Phosphate and potash are key nutrients to ensure good yields of high-quality arable crops. There is an acute dependence on imports of both as most reserves are in third countries, including Russia, China, Morocco and Belarus. Russia and Belarus potash exports account for 40 percent of global trade. As a result of the recently adopted sanctions, the EU will need to replace the import share of these two countries, respectively 60% for potash and 35% for phosphates, by other sources. Free trade agreement already in place can facilitate sourcing these inputs from other origins. The Commission will carefully monitor the situation to anticipate possible shortages and take, if necessary, temporary remedial action to facilitate such sourcing.

The Union, through Horizon Europe, will further invest in research and innovation to substitute the use of synthetic fertilisers and to accelerate the transition to sustainable, circular, and resource efficient food systems in the EU. Under one of the Horizon Europe work programmes for 2021-2022, a substantial budget of 268.5 million EUR will be allocated to circular and bioeconomy sectors. In addition, the Circular Bio-based Europe partnership will be endowed with up to EUR 1 billion for a period of seven years, where the position of primary producers will be reinforced. This supports promising pathways identified in the Bioeconomy Strategy, such as increasing the sustainable use of biomass, the recovery of valuable nutrients (including phosphates 14 and nutrients from livestock manure) and the production of bio-based alternatives (including by using by-products, residue and waste streams) to close the nutrient cycle, while protecting water, air and soil quality. Access to the internal market of products issued from the circular economy will be facilitated 15 . The Commission will continue to consider further safe regulatory steps to allow for wider possibilities for use of recovered nutrients from livestock manure. Moreover, the Commission will develop with Member States an integrated nutrient management action plan to address nutrient pollution at source and increase the sustainability of the livestock sector.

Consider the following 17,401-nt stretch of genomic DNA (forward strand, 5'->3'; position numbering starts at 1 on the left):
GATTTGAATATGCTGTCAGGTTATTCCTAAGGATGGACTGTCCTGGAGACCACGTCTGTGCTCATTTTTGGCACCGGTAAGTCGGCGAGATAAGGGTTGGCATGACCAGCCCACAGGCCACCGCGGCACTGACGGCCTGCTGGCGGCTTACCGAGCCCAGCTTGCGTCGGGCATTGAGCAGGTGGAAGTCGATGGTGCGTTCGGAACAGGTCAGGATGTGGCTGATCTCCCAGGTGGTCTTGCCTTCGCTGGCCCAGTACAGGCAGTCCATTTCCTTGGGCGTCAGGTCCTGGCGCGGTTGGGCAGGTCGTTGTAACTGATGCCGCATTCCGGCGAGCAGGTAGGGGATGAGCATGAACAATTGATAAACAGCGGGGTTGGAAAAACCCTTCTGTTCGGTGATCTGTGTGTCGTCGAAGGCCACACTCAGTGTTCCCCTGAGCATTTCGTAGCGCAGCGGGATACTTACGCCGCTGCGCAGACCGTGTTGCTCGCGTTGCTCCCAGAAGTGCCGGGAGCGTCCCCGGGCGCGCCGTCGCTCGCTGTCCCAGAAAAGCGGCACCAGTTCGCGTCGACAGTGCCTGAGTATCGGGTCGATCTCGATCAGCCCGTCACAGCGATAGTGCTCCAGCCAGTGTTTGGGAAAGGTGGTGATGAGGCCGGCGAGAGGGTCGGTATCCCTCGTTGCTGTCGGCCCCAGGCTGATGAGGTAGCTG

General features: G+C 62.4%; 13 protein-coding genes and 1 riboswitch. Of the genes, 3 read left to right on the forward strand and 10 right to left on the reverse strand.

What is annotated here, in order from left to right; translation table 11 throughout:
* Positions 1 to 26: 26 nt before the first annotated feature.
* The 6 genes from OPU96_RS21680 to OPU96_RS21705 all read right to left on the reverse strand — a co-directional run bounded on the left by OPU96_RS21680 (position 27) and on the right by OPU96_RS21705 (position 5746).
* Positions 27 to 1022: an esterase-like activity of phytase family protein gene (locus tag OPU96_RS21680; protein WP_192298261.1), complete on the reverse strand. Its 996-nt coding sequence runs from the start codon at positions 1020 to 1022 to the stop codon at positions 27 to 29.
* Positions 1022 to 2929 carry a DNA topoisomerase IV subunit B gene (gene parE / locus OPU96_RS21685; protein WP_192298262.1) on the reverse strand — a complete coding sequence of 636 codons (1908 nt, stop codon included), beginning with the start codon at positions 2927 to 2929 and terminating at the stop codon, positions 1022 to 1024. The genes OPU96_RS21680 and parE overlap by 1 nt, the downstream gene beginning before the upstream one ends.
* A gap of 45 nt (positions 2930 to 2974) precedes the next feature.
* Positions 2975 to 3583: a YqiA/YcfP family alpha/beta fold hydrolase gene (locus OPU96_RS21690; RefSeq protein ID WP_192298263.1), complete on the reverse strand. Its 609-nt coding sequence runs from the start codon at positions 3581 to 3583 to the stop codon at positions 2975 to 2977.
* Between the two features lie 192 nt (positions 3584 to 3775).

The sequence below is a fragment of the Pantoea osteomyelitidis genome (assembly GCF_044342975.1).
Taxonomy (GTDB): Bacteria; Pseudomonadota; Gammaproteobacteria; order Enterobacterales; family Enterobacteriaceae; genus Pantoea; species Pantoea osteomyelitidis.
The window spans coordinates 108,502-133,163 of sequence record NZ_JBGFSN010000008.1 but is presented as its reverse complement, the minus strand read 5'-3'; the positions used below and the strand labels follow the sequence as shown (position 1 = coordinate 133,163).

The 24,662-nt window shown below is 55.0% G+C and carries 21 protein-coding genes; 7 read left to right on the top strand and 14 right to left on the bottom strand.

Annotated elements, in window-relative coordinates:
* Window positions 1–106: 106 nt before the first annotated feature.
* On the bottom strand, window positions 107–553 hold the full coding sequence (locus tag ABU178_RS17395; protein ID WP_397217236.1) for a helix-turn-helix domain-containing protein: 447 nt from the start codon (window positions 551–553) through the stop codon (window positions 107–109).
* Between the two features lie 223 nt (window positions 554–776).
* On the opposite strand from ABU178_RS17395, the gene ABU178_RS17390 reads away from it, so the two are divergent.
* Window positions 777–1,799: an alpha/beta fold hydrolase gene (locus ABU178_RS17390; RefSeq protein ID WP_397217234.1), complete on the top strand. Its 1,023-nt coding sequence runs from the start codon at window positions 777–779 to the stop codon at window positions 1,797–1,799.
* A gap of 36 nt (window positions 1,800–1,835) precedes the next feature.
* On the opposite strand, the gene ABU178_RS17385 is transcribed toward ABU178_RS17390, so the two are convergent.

Energy use in agriculture and seafood production is already decreasing in industrialised countries due to efficiency gains 16 . There is scope for further gains through greater efficiency in nitrogen use, biomass valorisation and reducing food waste. Targeted research and innovation will aim to further improve the efficiency of the fertiliser application at farm-level, among others by deploying precision farming techniques. Furthermore, EU funding promotes research into sustainable food production systems, including mixed-farming, agro-ecology or organic. Leguminous crops, which fix nitrogen and use less nitrogen fertilisers, play a big role in those production systems and will be given a specific attention. A decrease in use of diesel for tractors could be achieved through innovation that reduces the use of plant protection products and mechanical weeding.